Apr 17, 2014 Art
My Country: Contemporary Art from Black Australia
28 March – 20 July 2014
Five Maori Painters
22 February – 15 June
Auckland Art Gallery Toi o Tamaki
What is contemporary Aboriginal art? What is contemporary Maori art? Two major group exhibitions currently showing at Auckland Art Gallery, My Country and Five Maori Painters, answer these questions by showcasing a masterfully exuberant array of artistic styles and techniques. They testify to a vast diversity of experiences and viewpoints. Yet commonalities abide too amongst the tangata whenua of (respectively) Australia and the Torres Strait Islands, and Aotearoa – above all, their use of art to preserve umbilical links to ancestral lands.
For Aboriginals the phrase ‘my country’ typically refers not to Australia, but to the singular area of land they belong to. Many works in My Country tell stories and dreaming stories connecting artists to these homelands – the mesmerising paintings, for which outdated descriptions like ‘dot’, ‘semi-abstract’ or ‘semi-figurative’ do not suffice (since their abstract patternings are also figurations, and carry memories and spirits), the Ku’ camp dog ‘sculptures’ of the Aurukun people, the bewitching Banumbirr (morning star) poles of the Elcho Island artists. It’s a sorrowful theme since many artists remain distanced from those homelands as a consequence of colonisation; but also an affirmation of the strength-giving and ineradicable links between people and country.
Other works grapple more angrily with the impact of the Stolen Generations and ongoing injustices facing Aboriginals and Torres Strait Islanders: youth disenfranchisement and incarceration (Christian Thompson), death in police custody (Judy Watson), artistic poaching (Richard Bell), and the dubious relief brought by Kevin Rudd’s ‘apology’ (Tony Albert). The artists are clear-eyed and unflinching yet vulnerable and open-hearted as they confront the hard issues, and they ask the same of us viewers as we bear witness.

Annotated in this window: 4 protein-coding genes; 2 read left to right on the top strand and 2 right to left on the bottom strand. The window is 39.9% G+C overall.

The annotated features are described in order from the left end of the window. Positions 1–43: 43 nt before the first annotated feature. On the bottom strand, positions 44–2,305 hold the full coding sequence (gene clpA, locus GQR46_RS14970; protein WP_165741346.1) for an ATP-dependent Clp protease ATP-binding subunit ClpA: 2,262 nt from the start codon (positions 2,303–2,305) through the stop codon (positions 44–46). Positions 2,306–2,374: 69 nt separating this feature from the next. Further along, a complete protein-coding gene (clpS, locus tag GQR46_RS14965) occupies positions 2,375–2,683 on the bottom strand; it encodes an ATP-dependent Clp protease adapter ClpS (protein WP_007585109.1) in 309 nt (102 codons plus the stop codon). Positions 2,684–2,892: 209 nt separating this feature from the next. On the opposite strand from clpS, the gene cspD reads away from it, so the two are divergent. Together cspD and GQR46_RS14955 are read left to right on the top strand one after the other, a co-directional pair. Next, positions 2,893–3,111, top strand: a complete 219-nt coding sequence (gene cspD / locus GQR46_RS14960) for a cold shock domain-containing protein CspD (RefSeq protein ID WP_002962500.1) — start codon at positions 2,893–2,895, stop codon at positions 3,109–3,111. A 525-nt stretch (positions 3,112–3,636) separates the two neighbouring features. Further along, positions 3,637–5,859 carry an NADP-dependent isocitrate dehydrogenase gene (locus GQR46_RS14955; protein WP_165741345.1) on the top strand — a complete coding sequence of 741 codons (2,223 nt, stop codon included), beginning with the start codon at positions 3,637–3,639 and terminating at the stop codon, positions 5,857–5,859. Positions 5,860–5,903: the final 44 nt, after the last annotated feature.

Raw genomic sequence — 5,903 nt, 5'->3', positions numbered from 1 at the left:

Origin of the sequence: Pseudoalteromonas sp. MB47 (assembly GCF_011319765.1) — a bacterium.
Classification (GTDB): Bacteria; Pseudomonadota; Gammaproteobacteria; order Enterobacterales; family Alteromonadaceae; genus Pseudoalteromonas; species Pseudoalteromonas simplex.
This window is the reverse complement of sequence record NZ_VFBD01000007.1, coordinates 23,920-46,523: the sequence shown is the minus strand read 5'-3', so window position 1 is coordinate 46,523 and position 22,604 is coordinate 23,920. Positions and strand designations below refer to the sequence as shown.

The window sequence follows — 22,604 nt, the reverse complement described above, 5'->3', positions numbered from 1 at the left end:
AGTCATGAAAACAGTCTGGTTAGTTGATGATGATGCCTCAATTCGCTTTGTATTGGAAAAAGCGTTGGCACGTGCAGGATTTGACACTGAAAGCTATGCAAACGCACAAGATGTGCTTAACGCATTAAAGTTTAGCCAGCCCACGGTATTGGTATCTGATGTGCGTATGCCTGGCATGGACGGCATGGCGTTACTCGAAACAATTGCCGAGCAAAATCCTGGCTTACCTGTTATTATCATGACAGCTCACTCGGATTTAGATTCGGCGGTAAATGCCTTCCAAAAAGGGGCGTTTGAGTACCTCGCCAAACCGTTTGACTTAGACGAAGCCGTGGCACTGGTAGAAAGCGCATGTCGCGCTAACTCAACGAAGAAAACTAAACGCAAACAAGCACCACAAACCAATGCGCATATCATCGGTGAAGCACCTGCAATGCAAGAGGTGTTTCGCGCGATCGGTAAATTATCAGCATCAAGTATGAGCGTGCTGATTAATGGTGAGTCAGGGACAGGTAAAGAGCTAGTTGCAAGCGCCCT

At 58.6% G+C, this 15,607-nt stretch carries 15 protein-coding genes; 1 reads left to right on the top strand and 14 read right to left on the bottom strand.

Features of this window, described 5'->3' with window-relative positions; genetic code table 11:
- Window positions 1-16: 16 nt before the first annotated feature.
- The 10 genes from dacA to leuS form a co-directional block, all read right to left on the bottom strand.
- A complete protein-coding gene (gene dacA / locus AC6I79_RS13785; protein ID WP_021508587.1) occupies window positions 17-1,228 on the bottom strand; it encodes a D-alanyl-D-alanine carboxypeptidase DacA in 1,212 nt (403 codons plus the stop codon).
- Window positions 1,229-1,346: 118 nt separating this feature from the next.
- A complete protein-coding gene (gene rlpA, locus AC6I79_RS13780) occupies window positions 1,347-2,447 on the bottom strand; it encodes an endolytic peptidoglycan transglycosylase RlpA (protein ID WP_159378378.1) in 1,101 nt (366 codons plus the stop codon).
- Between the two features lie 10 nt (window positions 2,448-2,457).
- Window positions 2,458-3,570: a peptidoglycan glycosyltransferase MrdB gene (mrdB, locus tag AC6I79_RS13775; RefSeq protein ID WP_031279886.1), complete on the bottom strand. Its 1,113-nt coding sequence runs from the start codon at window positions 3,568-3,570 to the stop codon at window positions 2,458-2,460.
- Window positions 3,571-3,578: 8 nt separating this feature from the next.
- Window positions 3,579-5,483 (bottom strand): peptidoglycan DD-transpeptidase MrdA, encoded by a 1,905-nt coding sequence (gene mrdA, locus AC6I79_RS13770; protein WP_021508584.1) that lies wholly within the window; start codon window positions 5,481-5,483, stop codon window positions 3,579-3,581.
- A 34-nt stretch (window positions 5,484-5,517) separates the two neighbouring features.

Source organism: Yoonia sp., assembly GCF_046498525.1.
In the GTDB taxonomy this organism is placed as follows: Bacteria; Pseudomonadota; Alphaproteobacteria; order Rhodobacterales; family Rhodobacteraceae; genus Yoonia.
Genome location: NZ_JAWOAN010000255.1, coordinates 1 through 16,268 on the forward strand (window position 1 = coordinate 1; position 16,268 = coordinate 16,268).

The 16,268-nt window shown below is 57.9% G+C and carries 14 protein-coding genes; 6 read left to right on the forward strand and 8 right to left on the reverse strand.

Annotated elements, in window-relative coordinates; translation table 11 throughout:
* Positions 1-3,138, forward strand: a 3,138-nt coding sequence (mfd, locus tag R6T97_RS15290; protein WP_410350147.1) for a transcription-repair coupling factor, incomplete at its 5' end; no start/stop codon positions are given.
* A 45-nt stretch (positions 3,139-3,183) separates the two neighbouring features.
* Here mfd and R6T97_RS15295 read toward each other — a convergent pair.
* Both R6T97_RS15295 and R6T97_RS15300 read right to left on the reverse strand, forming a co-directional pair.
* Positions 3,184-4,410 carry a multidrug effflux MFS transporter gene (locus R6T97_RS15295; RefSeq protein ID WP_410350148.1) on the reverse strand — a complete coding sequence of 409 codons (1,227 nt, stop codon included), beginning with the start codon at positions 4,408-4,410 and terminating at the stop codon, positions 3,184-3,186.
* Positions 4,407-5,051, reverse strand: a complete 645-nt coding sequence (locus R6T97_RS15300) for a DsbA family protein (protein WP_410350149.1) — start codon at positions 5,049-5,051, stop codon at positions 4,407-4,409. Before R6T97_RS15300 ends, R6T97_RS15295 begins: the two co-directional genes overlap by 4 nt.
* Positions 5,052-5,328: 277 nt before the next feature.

But there are also witty works, triumphant artistic counter-poachings (Genevieve Grieves and Vernon Ah Kee’s photographic reappropriations), cultural revivals (Wilma Walker’s basket-weaving), cringing humour (Bell again, in a painful White-Aussies-on-the-therapist’s-couch video drama) and open invitations to continue the cultural encounter in a more positive vein (the blurrily poignant dance of Destiny Deacon and Virginia Fraser, and Bindi Cole’s I Forgive You, which says it all).
From Australia to Aotearoa, Five Maori Painters addresses any lingering suspicions about what counts as indigenous art (the old ‘painting isn’t Maori, it’s European’ chestnut, popular amongst primitivism-apologists). Alongside breathtaking contemporary painted works, the exhibition displays many historical items from both the gallery’s and Auckland’s Museum’s collections: samples of kokowai (the red pigment used by early Maori to paint caves and objects); George French Angas paintings and Burton Brothers photographs of painted Maori hoe (paddles) and heke (rafters).
Ample evidence of a uniquely Maori painting legacy, insisting that, though we may see overlaps with European art histories (Emily Karaka’s bursting expressionism, the optical geometric ‘abstraction’ in Kura Te Waru Rewiri’s kowhaiwhai motifs), we can get far more from these works by attending to the rich Maori threads of their complex whakapapa (genealogies).
One thread is those enduring relationships with whenua (land), wairua (spirit) and whakapapa (singing out of every painting here, from Karaka’s throbbing, buzzing Taupiri-Waikato image to Star Gossage’s luminously moody Pakiri ancestors). Another is the social and political testimonies, most searingly depicted in Robyn Kahukiwa’s Treaty paintings (on a pain register with Frida Kahlo, or Picasso’s Guernica – whose African-borrowed-imagery she borrows in turn).
These two bristling, dazzling exhibitions announce a newfound – overdue? – appreciation at Auckland Art Gallery for contemporary indigenous art, which most clearly does not live in a vacuum. Instead, here indigenous artists are the crossroad-riding, time-travelling front-runners, drawing deeply from lands and traditions, passing straight through the pain, while flying boldly into creative self-sovereign futures – holding each other up as they go. If artistic diversity is, as Maori scholar Charles Royal once said, the sign of a healthy culture, perhaps we are slowly getting healed.
Aboriginal, Bidjarra/Kunja people
Black Gum 2 (from ‘Australian Graffiti’ series)
From My Country: Contemporary Art from Black Australia